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NGOs to monitor ragging in all colleges

DC | DARSHANA RAMDEV
Published Nov 13, 2013, 4:04 pm IST
Updated Mar 18, 2019, 5:51 pm IST
Following a sudden wave of ragging complaints across the country.

Bengaluru: Following a sudden wave of ragging complaints across the country, the University Grants Commission in Delhi, the apex body for universities across the country, has decided to have its 24x7 anti-ragging helpline monitored by NGOs. The UGC has issued a nationwide circular, inviting proposals from NGOs with relevant work experience.

The NGO will be made the watchdog for anti-ragging activity and keep an eye on universities to see that adequate measures, as outlined by the Supreme Court, are being followed. It will also forward complaints received on the helpline to the respective colleges. This will be done through fortnightly reports to the UGC, reads the circular.

 

So far, the helpline has been monitored by the Ministry of Human Resources Department and the UGC. The idea is to make the helpline more efficient. The selected NGO will have to verify measures taken by colleges to prevent ragging.

It will also oversee awareness campaigns for freshers. All institutions must also constitute a Proctorial Committee, comprising senior faulty members and wardens, who will “take timely action and maintain a constant vigil on incidents of ragging”, said the UGC circular.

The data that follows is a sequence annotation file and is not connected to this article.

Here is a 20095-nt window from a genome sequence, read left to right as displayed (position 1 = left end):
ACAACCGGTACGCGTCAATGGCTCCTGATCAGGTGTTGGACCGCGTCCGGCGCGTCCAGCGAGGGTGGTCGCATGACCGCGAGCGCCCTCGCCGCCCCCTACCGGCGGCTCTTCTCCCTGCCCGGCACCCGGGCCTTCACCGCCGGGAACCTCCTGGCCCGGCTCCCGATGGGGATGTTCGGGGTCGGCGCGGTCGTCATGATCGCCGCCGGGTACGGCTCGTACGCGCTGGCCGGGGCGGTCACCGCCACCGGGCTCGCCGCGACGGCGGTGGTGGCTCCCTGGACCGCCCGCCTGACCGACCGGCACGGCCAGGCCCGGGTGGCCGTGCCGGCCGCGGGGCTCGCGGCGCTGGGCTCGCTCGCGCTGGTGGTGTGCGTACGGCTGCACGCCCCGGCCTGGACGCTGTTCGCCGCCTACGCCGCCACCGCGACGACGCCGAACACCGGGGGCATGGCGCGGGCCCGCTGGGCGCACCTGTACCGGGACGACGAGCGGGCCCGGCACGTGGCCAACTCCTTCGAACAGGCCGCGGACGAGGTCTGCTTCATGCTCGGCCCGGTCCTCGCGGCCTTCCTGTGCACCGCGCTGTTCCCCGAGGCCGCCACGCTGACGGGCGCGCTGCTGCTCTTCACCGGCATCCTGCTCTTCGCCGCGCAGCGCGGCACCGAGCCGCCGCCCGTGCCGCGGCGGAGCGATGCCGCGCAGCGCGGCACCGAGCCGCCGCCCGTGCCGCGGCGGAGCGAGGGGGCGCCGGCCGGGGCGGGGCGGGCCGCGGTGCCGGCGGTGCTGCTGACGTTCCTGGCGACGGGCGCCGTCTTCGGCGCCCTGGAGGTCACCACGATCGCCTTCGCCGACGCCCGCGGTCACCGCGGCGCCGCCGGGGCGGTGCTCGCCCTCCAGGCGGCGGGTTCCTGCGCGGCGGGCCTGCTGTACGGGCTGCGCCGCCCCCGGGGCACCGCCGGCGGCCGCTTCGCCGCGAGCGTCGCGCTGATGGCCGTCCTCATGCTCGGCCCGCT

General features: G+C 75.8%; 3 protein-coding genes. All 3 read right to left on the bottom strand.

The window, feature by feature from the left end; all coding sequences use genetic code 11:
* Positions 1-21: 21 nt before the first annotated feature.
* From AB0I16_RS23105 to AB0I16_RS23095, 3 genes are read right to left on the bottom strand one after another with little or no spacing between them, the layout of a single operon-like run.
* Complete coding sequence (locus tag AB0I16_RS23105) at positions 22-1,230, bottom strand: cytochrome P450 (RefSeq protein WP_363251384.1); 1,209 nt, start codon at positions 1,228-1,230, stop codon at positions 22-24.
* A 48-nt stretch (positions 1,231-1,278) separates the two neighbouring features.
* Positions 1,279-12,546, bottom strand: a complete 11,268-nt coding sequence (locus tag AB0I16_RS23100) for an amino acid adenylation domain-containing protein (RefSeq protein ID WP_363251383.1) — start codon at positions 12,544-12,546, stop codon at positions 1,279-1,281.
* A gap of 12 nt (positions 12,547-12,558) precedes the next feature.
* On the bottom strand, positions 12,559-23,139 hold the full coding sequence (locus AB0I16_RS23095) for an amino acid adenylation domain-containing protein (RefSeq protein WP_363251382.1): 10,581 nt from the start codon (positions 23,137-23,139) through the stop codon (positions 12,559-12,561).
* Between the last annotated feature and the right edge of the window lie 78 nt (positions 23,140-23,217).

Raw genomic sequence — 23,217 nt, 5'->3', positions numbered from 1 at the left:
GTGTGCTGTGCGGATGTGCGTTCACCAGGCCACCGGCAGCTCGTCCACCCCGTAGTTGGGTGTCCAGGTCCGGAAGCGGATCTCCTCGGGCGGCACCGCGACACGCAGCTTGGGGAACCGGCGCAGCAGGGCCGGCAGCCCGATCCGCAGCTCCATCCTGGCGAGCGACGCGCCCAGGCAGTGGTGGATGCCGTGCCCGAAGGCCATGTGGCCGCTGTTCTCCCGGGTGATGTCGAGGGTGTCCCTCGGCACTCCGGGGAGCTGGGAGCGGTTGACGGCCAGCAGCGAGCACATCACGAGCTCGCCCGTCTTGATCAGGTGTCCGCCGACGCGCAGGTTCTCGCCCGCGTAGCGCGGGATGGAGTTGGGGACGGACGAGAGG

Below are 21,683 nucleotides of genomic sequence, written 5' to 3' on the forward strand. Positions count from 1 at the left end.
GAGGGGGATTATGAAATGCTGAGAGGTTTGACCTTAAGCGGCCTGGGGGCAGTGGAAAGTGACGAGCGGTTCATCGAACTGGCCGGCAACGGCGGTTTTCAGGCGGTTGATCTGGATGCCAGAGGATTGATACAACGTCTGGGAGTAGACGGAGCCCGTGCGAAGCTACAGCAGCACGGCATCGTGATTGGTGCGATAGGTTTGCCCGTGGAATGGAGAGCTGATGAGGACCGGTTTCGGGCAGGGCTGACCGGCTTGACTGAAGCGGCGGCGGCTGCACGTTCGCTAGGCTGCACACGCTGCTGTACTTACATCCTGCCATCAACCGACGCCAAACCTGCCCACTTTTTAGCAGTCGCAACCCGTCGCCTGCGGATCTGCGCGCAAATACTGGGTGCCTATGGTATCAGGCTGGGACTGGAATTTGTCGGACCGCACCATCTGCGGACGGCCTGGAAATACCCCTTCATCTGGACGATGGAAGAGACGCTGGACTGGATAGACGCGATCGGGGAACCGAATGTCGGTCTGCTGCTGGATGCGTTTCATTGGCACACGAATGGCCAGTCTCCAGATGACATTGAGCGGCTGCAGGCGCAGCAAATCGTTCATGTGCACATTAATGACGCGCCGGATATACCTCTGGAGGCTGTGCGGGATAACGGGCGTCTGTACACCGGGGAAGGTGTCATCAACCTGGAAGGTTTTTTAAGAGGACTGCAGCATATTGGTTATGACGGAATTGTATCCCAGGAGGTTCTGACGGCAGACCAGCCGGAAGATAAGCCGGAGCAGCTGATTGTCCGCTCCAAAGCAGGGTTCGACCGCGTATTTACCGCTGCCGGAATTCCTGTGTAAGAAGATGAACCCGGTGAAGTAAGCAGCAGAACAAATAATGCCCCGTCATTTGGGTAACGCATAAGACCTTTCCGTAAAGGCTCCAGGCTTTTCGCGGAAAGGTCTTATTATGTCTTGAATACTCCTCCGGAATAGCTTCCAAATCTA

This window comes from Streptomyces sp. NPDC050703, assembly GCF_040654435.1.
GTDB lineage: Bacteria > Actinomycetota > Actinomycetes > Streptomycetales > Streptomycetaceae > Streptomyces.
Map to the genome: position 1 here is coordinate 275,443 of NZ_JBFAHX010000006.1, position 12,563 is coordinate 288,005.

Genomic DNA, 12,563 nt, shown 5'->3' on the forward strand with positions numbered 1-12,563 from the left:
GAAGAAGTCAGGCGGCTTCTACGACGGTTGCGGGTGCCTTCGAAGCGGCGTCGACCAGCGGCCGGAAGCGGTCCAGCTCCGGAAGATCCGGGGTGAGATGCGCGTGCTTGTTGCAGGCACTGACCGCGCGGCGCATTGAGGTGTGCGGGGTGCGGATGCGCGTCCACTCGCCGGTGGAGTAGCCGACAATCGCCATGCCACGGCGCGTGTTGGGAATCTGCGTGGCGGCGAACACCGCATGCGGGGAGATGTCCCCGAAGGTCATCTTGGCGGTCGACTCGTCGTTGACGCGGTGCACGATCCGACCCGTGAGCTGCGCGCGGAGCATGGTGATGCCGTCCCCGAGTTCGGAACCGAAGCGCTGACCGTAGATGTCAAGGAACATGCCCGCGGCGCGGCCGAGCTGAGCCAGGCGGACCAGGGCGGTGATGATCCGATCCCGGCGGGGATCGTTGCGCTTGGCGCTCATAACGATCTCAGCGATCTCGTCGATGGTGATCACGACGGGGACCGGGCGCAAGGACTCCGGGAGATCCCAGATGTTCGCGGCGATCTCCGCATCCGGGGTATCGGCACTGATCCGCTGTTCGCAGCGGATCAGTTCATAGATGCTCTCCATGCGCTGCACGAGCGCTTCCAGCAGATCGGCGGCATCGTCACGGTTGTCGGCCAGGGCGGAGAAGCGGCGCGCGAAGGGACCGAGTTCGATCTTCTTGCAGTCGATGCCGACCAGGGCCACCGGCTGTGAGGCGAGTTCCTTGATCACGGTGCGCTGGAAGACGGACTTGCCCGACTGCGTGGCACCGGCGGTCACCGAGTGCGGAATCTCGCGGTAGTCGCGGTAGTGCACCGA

The circular was issued during a sudden flurry of ragging complaints taking place across the country. Bangalore University also sent out a notice to colleges in October, when two students from MS Ramaiah College of Engineering were badly beaten by their seniors. One boy, Sumanth Dubey (20), had to be rushed to an ICU for treatment.

Students agree that ragging is common and that there is no one to turn to. “Last week, two groups – one made of up hostelites and the other, day scholars – got into a fight just outside the college,” said a student from a prestigious engineering institution, on condition of anonymity. “The watchman didn't realise they were all students, so he shut the gates. The fight got so bad that the police had to break it up, but the boys refused to file complaints,” she said.

“There is very little anti-ragging work being done in Bengaluru,” said Ms Mahalakshmi Parathasarathy, who runs Catalyst, an NGO that works with female college students and is also the director of the Namma Bengaluru Foundation. “There are several incidents, including girls being harassed, but there is nobody to turn to. None of the helplines we have are active, really,” she added. 

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Location: Karnataka




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